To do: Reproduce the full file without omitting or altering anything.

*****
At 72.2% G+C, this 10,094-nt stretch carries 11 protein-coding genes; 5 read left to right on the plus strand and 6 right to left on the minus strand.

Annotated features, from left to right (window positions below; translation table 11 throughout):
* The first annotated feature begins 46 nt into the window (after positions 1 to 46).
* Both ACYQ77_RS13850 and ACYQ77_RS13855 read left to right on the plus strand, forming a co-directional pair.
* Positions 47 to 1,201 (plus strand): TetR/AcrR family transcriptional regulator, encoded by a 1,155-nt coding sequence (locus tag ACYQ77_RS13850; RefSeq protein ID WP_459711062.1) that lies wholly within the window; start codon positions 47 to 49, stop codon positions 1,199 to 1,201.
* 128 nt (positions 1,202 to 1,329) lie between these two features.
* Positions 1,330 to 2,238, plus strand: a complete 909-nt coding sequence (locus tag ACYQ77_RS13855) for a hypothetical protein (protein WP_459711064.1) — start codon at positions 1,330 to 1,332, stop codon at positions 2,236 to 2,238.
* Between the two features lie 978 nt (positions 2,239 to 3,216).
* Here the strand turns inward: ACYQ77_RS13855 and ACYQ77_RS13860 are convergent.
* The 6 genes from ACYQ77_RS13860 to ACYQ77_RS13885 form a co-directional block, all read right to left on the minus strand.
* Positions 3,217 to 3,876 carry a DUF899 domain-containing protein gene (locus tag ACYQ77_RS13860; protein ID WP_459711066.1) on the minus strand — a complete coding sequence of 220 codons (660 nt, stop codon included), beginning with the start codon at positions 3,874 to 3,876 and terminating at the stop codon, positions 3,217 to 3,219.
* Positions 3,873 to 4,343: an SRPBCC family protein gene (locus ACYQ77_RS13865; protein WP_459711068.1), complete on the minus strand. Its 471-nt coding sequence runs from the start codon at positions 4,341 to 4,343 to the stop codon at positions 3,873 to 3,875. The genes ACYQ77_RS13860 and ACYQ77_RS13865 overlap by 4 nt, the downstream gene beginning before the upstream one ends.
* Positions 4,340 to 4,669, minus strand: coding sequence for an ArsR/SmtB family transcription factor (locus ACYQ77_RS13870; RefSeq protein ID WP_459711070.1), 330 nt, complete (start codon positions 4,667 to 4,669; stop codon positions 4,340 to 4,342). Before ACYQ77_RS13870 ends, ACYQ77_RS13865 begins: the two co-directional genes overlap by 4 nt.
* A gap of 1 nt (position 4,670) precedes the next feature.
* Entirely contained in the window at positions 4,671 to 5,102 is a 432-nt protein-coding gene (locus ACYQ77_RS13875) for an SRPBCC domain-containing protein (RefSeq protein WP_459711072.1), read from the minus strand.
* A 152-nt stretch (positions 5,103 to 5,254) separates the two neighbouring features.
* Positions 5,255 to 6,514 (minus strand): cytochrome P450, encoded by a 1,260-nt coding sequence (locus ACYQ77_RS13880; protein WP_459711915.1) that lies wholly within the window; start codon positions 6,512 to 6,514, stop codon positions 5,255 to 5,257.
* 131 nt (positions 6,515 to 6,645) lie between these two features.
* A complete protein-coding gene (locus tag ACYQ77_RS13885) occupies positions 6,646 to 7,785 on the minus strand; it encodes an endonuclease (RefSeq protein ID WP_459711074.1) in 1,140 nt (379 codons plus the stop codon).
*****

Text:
At 72.2% G+C, this 10,094-nt stretch carries 11 protein-coding genes; 5 read left to right on the plus strand and 6 right to left on the minus strand.

Annotated features, from left to right (window positions below; translation table 11 throughout):
* The first annotated feature begins 46 nt into the window (after positions 1 to 46).
* Both ACYQ77_RS13850 and ACYQ77_RS13855 read left to right on the plus strand, forming a co-directional pair.
* Positions 47 to 1,201 (plus strand): TetR/AcrR family transcriptional regulator, encoded by a 1,155-nt coding sequence (locus tag ACYQ77_RS13850; RefSeq protein ID WP_459711062.1) that lies wholly within the window; start codon positions 47 to 49, stop codon positions 1,199 to 1,201.
* 128 nt (positions 1,202 to 1,329) lie between these two features.
* Positions 1,330 to 2,238, plus strand: a complete 909-nt coding sequence (locus tag ACYQ77_RS13855) for a hypothetical protein (protein WP_459711064.1) — start codon at positions 1,330 to 1,332, stop codon at positions 2,236 to 2,238.
* Between the two features lie 978 nt (positions 2,239 to 3,216).
* Here the strand turns inward: ACYQ77_RS13855 and ACYQ77_RS13860 are convergent.
* The 6 genes from ACYQ77_RS13860 to ACYQ77_RS13885 form a co-directional block, all read right to left on the minus strand.
* Positions 3,217 to 3,876 carry a DUF899 domain-containing protein gene (locus tag ACYQ77_RS13860; protein ID WP_459711066.1) on the minus strand — a complete coding sequence of 220 codons (660 nt, stop codon included), beginning with the start codon at positions 3,874 to 3,876 and terminating at the stop codon, positions 3,217 to 3,219.
* Positions 3,873 to 4,343: an SRPBCC family protein gene (locus ACYQ77_RS13865; protein WP_459711068.1), complete on the minus strand. Its 471-nt coding sequence runs from the start codon at positions 4,341 to 4,343 to the stop codon at positions 3,873 to 3,875. The genes ACYQ77_RS13860 and ACYQ77_RS13865 overlap by 4 nt, the downstream gene beginning before the upstream one ends.
* Positions 4,340 to 4,669, minus strand: coding sequence for an ArsR/SmtB family transcription factor (locus ACYQ77_RS13870; RefSeq protein ID WP_459711070.1), 330 nt, complete (start codon positions 4,667 to 4,669; stop codon positions 4,340 to 4,342). Before ACYQ77_RS13870 ends, ACYQ77_RS13865 begins: the two co-directional genes overlap by 4 nt.
* A gap of 1 nt (position 4,670) precedes the next feature.
* Entirely contained in the window at positions 4,671 to 5,102 is a 432-nt protein-coding gene (locus ACYQ77_RS13875) for an SRPBCC domain-containing protein (RefSeq protein WP_459711072.1), read from the minus strand.
* A 152-nt stretch (positions 5,103 to 5,254) separates the two neighbouring features.
* Positions 5,255 to 6,514 (minus strand): cytochrome P450, encoded by a 1,260-nt coding sequence (locus ACYQ77_RS13880; protein WP_459711915.1) that lies wholly within the window; start codon positions 6,512 to 6,514, stop codon positions 5,255 to 5,257.
* 131 nt (positions 6,515 to 6,645) lie between these two features.
* A complete protein-coding gene (locus tag ACYQ77_RS13885) occupies positions 6,646 to 7,785 on the minus strand; it encodes an endonuclease (RefSeq protein ID WP_459711074.1) in 1,140 nt (379 codons plus the stop codon).